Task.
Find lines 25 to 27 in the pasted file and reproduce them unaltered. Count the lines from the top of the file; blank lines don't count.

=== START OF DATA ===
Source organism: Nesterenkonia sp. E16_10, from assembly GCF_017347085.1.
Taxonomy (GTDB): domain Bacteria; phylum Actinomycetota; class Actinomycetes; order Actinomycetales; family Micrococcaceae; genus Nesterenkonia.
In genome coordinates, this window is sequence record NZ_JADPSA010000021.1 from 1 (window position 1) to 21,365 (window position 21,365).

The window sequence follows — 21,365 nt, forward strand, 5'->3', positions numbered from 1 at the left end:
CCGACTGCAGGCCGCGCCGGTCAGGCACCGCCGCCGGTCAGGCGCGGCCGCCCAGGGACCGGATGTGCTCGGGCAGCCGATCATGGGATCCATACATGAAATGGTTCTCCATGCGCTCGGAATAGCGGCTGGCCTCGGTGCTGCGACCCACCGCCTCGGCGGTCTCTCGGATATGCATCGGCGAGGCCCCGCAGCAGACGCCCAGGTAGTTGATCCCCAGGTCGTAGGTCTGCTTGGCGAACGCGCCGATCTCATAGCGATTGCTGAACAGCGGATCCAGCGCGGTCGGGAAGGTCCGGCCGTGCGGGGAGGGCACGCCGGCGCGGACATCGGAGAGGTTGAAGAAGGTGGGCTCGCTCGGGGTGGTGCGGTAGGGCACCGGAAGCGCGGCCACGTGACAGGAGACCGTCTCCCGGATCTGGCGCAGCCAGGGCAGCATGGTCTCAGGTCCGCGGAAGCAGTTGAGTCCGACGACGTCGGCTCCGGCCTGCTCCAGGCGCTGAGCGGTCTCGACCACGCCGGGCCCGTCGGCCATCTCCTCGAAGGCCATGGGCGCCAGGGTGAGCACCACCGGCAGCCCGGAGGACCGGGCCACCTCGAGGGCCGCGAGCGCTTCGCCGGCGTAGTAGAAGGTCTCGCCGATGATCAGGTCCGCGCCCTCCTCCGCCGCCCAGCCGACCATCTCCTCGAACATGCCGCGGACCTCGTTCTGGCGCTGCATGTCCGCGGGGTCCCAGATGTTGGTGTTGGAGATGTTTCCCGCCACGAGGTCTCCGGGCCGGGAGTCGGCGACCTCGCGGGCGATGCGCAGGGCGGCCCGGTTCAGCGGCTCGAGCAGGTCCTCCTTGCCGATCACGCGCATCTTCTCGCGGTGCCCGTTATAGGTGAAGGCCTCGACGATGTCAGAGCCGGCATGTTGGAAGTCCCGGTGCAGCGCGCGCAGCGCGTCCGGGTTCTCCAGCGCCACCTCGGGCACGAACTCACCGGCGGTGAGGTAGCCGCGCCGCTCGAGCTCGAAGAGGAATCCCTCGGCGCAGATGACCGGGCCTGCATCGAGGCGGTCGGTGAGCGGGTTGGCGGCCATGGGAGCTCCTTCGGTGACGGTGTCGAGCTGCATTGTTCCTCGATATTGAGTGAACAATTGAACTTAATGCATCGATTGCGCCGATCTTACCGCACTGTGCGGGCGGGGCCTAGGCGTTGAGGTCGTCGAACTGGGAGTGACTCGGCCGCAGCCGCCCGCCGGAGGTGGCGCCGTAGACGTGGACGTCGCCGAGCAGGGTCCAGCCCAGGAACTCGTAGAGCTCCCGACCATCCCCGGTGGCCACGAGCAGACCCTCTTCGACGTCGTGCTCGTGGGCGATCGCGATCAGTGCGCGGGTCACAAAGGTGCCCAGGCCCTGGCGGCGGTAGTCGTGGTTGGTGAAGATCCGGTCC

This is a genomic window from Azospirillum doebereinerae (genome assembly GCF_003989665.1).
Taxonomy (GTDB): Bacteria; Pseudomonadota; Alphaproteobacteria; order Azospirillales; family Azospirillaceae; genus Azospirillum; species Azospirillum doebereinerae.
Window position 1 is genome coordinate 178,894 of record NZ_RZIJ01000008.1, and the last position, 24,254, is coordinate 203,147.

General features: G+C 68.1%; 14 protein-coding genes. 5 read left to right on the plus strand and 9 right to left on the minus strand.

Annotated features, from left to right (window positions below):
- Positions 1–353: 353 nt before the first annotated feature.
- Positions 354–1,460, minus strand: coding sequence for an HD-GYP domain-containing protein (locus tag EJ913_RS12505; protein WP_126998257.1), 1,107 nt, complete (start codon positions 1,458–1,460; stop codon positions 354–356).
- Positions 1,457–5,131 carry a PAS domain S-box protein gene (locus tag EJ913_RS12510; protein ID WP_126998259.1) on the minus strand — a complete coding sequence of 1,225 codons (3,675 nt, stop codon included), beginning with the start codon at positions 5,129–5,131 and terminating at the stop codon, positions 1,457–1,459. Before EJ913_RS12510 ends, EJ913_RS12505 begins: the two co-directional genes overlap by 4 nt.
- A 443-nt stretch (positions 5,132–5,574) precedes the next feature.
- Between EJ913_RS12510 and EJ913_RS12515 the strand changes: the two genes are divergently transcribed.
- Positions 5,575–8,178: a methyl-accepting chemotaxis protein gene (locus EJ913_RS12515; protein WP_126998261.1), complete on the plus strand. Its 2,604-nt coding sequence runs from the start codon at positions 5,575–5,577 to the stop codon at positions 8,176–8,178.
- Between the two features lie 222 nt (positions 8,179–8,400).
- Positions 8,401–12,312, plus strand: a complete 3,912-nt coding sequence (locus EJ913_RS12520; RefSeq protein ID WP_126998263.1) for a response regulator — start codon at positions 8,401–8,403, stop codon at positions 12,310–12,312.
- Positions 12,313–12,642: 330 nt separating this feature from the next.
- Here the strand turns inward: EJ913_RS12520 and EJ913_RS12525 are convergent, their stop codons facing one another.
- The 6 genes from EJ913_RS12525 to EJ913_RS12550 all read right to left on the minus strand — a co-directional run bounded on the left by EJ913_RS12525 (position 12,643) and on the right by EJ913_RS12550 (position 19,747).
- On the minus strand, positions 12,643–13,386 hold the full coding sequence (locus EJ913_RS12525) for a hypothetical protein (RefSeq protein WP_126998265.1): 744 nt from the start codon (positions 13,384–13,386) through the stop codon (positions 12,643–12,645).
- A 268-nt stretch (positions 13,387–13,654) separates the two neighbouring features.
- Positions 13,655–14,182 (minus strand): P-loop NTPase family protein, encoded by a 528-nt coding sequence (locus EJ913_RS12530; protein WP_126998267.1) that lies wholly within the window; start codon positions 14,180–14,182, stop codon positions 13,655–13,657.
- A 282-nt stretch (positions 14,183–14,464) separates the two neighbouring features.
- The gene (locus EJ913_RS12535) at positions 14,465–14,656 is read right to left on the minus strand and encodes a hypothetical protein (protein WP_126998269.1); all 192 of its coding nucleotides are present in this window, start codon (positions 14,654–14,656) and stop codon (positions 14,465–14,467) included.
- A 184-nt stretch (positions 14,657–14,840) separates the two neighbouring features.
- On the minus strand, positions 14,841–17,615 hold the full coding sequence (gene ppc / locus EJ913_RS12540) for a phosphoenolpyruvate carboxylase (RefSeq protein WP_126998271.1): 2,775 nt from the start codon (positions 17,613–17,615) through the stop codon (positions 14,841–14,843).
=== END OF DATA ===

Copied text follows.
- A 282-nt stretch (positions 14,183–14,464) separates the two neighbouring features.
- The gene (locus EJ913_RS12535) at positions 14,465–14,656 is read right to left on the minus strand and encodes a hypothetical protein (protein WP_126998269.1); all 192 of its coding nucleotides are present in this window, start codon (positions 14,654–14,656) and stop codon (positions 14,465–14,467) included.
- A 184-nt stretch (positions 14,657–14,840) separates the two neighbouring features.